Via Leiter’s blog I found out about this Slate article on Agnosticism. I guess I agree with Leiter and a lot of the commenters that the piece is overly polemical and doesn’t address the arguments of either side. Being a card carrying agnostic myself I thought I might chime in.
I found myself in general agreement with the rhetorical position of the piece. People often associate agnosticism with either intellectual laziness (we haven’t thought about the issue long enough to have a view) or a certain kind of intellectual cowardice (we don’t have the guts to say what we really believe; i.e. we are secretly atheists/theists and are just too cowardly to admit it). Both of the charges are misguided. Agnosticism is simply the honest recognition that we do not have decisive reasons for thinking that there is, or isn’t, an all-knowing, all-powerful, morally perfect being. I don’t, however, think the case for agnosticism consists in simple demanding that someone explain why there is something as opposed to nothing, though that is part of the case.
In short the situation seems to me to be this: There is equally compelling evidence on both sides of the issue. Given that we like evidentialsim in some form and that we agree that it is an illegitimate move to count belief in God as properly basic (if we do we must count any belief as properly basic in some noetic structure) it really seems to me that a rational disinterested person should conclude that there is an equal chance that there is a God and that there isn’t. Since there are pretty compelling cases to be made on both sides people tend to find their antecedent beliefs easy to justify and so we get fervent believers on both sides when really we should all just admit that this is an unresolved question. You may have placed your bet on one side or the other but that is all there is to it; a bet.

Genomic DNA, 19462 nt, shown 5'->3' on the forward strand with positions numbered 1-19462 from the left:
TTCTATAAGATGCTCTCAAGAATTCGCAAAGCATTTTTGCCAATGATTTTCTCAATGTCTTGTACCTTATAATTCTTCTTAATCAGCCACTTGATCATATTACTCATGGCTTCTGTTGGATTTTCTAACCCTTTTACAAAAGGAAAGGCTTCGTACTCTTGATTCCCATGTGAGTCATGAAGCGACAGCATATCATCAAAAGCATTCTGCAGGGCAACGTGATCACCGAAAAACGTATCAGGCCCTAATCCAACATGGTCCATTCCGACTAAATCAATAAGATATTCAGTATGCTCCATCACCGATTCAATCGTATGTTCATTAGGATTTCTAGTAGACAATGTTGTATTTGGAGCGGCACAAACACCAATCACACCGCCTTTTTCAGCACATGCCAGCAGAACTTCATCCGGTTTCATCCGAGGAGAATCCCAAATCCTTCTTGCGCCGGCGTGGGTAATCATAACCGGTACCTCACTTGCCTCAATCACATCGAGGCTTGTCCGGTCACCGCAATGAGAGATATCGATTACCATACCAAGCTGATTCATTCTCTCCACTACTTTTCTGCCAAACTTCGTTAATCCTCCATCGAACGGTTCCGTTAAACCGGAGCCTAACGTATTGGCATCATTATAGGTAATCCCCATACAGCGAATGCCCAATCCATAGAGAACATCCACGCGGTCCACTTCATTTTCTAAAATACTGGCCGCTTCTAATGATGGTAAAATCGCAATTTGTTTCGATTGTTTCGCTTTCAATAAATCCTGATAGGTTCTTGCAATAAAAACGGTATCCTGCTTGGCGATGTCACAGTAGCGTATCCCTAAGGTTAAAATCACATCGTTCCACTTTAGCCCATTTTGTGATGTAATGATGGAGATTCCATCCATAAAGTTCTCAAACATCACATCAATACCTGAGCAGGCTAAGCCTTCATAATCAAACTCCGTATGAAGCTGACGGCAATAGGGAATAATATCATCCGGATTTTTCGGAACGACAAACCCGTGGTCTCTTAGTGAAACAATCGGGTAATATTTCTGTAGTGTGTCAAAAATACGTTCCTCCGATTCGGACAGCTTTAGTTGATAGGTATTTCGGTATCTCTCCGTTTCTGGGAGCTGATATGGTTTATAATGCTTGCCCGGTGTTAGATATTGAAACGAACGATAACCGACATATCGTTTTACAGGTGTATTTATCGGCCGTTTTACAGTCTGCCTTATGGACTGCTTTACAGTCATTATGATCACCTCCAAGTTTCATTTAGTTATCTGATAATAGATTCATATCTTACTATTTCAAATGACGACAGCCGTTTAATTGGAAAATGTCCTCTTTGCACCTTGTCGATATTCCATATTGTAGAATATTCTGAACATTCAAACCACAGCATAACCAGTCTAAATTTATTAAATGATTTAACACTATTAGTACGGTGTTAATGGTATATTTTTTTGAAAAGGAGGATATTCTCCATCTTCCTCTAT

The A Priori Case
- The Ontological Argument: This much maligned and misunderstood argument has been the subject of countless attacks, defenses and reformulations. I am convinced that the “existence isn’t a predicate” attack doesn’t work. The basic reason that all versions of this argument are inconclusive is just that our intuitions about the totality of the space of possible worlds is extremely unreliable. We may be able to coherently talk about particular possible worlds –though this is hard in itself– but when we try to conceive of the entire space of possible worlds, as we must if we are to conceive of a necessary being existing in some possible world, we loose our grip on what is going on. This is, of course, the very same problem that the parody ontological arguments face. Just as we cannot trust our intuitions about what objects necessarily exist so too we cannot trust our intuitions about which don’t.
- The Logical Problem of Evil: I sometimes hear people say that Plantinga’s response to the logical problem of evil involving trans-world depravity has successfully answered the logical problem. But the obvious problem with this argument is that it assumes that God has no control over whether the creaturely essences he instantiates have the contingent property of trans-world depravity. This just seems wildly implausible to me. The possible world where all creaturely essences have morally significant free will and always freely choose to do what is right is conceivable and we can further conceive that these creaturely essences have trans-world sainthood which is the contingent property of always freely choosing to do the right thing.